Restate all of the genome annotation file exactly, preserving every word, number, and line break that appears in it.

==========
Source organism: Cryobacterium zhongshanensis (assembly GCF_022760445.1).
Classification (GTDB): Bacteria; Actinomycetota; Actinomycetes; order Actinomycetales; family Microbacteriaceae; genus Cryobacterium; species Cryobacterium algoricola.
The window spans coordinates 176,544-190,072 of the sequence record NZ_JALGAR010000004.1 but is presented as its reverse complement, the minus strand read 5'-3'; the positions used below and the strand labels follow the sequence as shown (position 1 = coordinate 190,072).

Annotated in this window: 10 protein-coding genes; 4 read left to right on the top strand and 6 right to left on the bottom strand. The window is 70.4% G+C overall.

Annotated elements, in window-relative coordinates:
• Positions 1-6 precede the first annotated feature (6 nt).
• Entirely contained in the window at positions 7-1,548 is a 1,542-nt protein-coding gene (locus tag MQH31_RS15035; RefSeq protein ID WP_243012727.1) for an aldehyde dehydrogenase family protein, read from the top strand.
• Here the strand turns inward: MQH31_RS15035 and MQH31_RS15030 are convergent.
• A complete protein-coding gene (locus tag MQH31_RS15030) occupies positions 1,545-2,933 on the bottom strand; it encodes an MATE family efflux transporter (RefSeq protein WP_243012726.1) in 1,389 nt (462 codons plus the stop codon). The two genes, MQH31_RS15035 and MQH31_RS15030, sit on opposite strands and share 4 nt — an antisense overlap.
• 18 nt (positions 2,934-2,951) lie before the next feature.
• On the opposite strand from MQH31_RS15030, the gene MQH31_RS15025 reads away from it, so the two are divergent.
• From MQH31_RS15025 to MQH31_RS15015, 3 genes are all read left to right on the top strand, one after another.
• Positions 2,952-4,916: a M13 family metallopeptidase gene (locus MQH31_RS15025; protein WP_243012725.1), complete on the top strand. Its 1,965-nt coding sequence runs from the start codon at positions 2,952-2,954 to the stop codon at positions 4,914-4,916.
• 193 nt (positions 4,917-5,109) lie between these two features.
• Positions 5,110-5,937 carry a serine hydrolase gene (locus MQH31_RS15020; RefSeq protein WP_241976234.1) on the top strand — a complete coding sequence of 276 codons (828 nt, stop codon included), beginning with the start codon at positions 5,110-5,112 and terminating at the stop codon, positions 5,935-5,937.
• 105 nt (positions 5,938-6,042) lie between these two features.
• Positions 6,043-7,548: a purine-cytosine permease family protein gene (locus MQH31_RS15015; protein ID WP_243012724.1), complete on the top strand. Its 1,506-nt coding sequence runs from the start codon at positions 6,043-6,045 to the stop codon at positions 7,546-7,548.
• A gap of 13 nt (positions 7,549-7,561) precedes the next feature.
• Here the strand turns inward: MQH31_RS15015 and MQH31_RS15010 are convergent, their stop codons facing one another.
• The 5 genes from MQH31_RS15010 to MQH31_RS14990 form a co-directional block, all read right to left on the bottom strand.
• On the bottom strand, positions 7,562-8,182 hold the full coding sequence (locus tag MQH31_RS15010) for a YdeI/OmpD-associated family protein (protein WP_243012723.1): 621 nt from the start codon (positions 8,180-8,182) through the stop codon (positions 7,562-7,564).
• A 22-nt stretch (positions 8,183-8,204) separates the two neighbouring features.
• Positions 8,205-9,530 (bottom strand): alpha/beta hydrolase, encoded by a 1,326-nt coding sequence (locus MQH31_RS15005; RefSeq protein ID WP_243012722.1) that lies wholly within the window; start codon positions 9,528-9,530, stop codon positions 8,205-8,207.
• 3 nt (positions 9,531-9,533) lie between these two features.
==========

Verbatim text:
Source organism: Cryobacterium zhongshanensis (assembly GCF_022760445.1).
Classification (GTDB): Bacteria; Actinomycetota; Actinomycetes; order Actinomycetales; family Microbacteriaceae; genus Cryobacterium; species Cryobacterium algoricola.
The window spans coordinates 176,544-190,072 of the sequence record NZ_JALGAR010000004.1 but is presented as its reverse complement, the minus strand read 5'-3'; the positions used below and the strand labels follow the sequence as shown (position 1 = coordinate 190,072).

Annotated in this window: 10 protein-coding genes; 4 read left to right on the top strand and 6 right to left on the bottom strand. The window is 70.4% G+C overall.

Annotated elements, in window-relative coordinates:
• Positions 1-6 precede the first annotated feature (6 nt).
• Entirely contained in the window at positions 7-1,548 is a 1,542-nt protein-coding gene (locus tag MQH31_RS15035; RefSeq protein ID WP_243012727.1) for an aldehyde dehydrogenase family protein, read from the top strand.
• Here the strand turns inward: MQH31_RS15035 and MQH31_RS15030 are convergent.
• A complete protein-coding gene (locus tag MQH31_RS15030) occupies positions 1,545-2,933 on the bottom strand; it encodes an MATE family efflux transporter (RefSeq protein WP_243012726.1) in 1,389 nt (462 codons plus the stop codon). The two genes, MQH31_RS15035 and MQH31_RS15030, sit on opposite strands and share 4 nt — an antisense overlap.
• 18 nt (positions 2,934-2,951) lie before the next feature.
• On the opposite strand from MQH31_RS15030, the gene MQH31_RS15025 reads away from it, so the two are divergent.
• From MQH31_RS15025 to MQH31_RS15015, 3 genes are all read left to right on the top strand, one after another.
• Positions 2,952-4,916: a M13 family metallopeptidase gene (locus MQH31_RS15025; protein WP_243012725.1), complete on the top strand. Its 1,965-nt coding sequence runs from the start codon at positions 2,952-2,954 to the stop codon at positions 4,914-4,916.
• 193 nt (positions 4,917-5,109) lie between these two features.
• Positions 5,110-5,937 carry a serine hydrolase gene (locus MQH31_RS15020; RefSeq protein WP_241976234.1) on the top strand — a complete coding sequence of 276 codons (828 nt, stop codon included), beginning with the start codon at positions 5,110-5,112 and terminating at the stop codon, positions 5,935-5,937.
• 105 nt (positions 5,938-6,042) lie between these two features.
• Positions 6,043-7,548: a purine-cytosine permease family protein gene (locus MQH31_RS15015; protein ID WP_243012724.1), complete on the top strand. Its 1,506-nt coding sequence runs from the start codon at positions 6,043-6,045 to the stop codon at positions 7,546-7,548.
• A gap of 13 nt (positions 7,549-7,561) precedes the next feature.
• Here the strand turns inward: MQH31_RS15015 and MQH31_RS15010 are convergent, their stop codons facing one another.
• The 5 genes from MQH31_RS15010 to MQH31_RS14990 form a co-directional block, all read right to left on the bottom strand.
• On the bottom strand, positions 7,562-8,182 hold the full coding sequence (locus tag MQH31_RS15010) for a YdeI/OmpD-associated family protein (protein WP_243012723.1): 621 nt from the start codon (positions 8,180-8,182) through the stop codon (positions 7,562-7,564).
• A 22-nt stretch (positions 8,183-8,204) separates the two neighbouring features.
• Positions 8,205-9,530 (bottom strand): alpha/beta hydrolase, encoded by a 1,326-nt coding sequence (locus MQH31_RS15005; RefSeq protein ID WP_243012722.1) that lies wholly within the window; start codon positions 9,528-9,530, stop codon positions 8,205-8,207.
• 3 nt (positions 9,531-9,533) lie between these two features.